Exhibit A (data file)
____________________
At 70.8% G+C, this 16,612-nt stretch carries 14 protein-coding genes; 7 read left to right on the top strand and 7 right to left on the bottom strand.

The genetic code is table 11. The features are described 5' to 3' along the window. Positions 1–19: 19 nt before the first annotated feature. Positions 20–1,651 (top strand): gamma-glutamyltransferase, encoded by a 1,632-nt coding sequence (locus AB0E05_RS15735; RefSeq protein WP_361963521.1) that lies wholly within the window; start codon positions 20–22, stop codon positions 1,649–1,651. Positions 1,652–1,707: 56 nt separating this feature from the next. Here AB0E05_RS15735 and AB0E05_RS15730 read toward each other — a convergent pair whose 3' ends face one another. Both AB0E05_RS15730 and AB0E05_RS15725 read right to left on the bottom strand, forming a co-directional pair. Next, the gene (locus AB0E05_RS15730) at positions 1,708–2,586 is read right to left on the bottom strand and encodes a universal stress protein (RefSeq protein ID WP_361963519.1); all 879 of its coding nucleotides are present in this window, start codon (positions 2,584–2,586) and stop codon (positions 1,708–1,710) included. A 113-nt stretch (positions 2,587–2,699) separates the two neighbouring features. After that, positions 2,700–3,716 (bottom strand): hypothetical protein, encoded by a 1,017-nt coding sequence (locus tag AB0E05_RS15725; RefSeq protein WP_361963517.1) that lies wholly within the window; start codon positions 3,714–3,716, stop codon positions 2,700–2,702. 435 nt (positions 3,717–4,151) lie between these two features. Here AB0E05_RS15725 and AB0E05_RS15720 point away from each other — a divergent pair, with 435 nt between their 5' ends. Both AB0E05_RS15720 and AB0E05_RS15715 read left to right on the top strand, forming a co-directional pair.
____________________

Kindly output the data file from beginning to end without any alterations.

At 70.8% G+C, this 16,612-nt stretch carries 14 protein-coding genes; 7 read left to right on the top strand and 7 right to left on the bottom strand.

The genetic code is table 11. The features are described 5' to 3' along the window. Positions 1–19: 19 nt before the first annotated feature. Positions 20–1,651 (top strand): gamma-glutamyltransferase, encoded by a 1,632-nt coding sequence (locus AB0E05_RS15735; RefSeq protein WP_361963521.1) that lies wholly within the window; start codon positions 20–22, stop codon positions 1,649–1,651. Positions 1,652–1,707: 56 nt separating this feature from the next. Here AB0E05_RS15735 and AB0E05_RS15730 read toward each other — a convergent pair whose 3' ends face one another. Both AB0E05_RS15730 and AB0E05_RS15725 read right to left on the bottom strand, forming a co-directional pair. Next, the gene (locus AB0E05_RS15730) at positions 1,708–2,586 is read right to left on the bottom strand and encodes a universal stress protein (RefSeq protein ID WP_361963519.1); all 879 of its coding nucleotides are present in this window, start codon (positions 2,584–2,586) and stop codon (positions 1,708–1,710) included. A 113-nt stretch (positions 2,587–2,699) separates the two neighbouring features. After that, positions 2,700–3,716 (bottom strand): hypothetical protein, encoded by a 1,017-nt coding sequence (locus tag AB0E05_RS15725; RefSeq protein WP_361963517.1) that lies wholly within the window; start codon positions 3,714–3,716, stop codon positions 2,700–2,702. 435 nt (positions 3,717–4,151) lie between these two features. Here AB0E05_RS15725 and AB0E05_RS15720 point away from each other — a divergent pair, with 435 nt between their 5' ends. Both AB0E05_RS15720 and AB0E05_RS15715 read left to right on the top strand, forming a co-directional pair.